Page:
1. Hi, the SRAM is somewhat limited, it’s enough to keep small frames in memory (QQVGA/QVGA) but not whole 640×480 frame, you see the DMA doesn’t support peripheral to peripheral transactions so you need to store the whole frame in memory first, then send it out, so basically the STM32F4 can’t handle that resolution, you can add an SRAM chip however, or use an FPGA. As for the size, the module is 25x36mm it can be made much smaller, there’s another sensor that can be attached to the board directly (without the connector and the ribbon cable it would be much smaller) and it has JPEG compression too, so I guess what you want is quite doable.

      1. Thanks for your reply! Would you happen to have a link to the surface mount sensor that includes JPEG compression? It looks like the STM32F4 has 196k of SRAM, which should be enough for a 640×480 JPEG-compressed image?

        1. The 196k is 4k (boot RAM) + 128k + 64k.
          IIRC the 64k is special in that it cannot be reached by the DMA controller. This means that the CPU core can use that memory at “full blast” even if there is a DMA transfer going on.

  2. I am very impressed by this. It seems like a good start, and the processor attached should be beefy enough to do some decent work.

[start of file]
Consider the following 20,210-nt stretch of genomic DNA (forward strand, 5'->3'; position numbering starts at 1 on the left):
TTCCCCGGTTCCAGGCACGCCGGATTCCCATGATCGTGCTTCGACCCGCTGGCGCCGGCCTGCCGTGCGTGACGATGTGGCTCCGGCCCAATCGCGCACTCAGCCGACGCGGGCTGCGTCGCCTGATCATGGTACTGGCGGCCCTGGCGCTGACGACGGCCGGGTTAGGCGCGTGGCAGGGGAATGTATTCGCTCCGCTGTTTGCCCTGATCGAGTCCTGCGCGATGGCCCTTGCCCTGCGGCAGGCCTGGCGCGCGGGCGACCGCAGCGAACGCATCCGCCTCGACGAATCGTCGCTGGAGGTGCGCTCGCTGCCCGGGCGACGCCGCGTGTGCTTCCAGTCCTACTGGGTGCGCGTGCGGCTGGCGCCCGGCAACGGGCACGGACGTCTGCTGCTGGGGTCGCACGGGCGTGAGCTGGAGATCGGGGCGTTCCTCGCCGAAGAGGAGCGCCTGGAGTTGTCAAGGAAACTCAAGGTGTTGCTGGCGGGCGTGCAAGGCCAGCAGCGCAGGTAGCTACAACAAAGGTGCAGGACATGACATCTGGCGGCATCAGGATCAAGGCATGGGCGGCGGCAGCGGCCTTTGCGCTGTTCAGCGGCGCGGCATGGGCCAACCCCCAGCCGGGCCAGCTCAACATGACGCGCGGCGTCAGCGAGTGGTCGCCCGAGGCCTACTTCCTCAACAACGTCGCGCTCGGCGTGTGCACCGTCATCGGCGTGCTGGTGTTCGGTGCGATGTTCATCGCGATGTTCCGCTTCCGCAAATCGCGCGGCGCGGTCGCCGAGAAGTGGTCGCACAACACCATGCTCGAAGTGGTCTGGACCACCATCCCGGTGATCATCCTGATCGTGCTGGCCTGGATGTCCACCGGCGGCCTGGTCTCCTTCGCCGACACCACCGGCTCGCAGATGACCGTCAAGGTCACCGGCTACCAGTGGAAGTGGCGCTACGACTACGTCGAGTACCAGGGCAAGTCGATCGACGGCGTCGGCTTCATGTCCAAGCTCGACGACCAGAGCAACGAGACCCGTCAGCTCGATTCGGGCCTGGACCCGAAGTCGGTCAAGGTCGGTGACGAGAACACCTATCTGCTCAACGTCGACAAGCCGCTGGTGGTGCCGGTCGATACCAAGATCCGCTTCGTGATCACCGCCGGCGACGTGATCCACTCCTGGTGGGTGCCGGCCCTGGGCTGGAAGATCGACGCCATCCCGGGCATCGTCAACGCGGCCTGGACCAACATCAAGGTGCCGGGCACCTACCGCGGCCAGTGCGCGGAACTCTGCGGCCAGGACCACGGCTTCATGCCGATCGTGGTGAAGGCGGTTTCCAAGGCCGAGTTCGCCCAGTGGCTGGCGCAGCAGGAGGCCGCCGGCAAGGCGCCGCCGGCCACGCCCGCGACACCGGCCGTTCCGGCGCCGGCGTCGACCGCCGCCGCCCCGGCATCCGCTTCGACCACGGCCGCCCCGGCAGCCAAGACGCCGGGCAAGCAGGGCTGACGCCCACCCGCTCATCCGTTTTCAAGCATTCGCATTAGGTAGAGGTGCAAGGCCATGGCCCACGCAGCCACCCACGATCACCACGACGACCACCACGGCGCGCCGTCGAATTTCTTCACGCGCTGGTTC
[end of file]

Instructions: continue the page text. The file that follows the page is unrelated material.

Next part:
There is still a lot of work to be done with improving tracking capabilities, and things like motion detection, etc.. But this definitely falls into the capabilities of a decent low cost Machine Vision alternative.

    1. my friend. Look under computers and tablets and ereaders. They show up daily and often for a buck and 6 shipping ;) They often just have just bad screens or digitizers. Plus you can cobble up frankentablets to sell to further your camera pile (just kidding). There may be other and cheaper devices, I’m just putting that out there to help as I have traveled those waters. Heck, I’ll send ya a few cameras for free if ya want. Got a few unsavable tabs that could be scrapped. Take care and keep on tinkering :)

        1. No problem, chief :) I’m sure you can find something on there that is in budget. Do check the Other link and wholesale link as there are often tabs hidden there. The vintage computing tab also has neat stuff/tubes to pick up cheap. Take care :)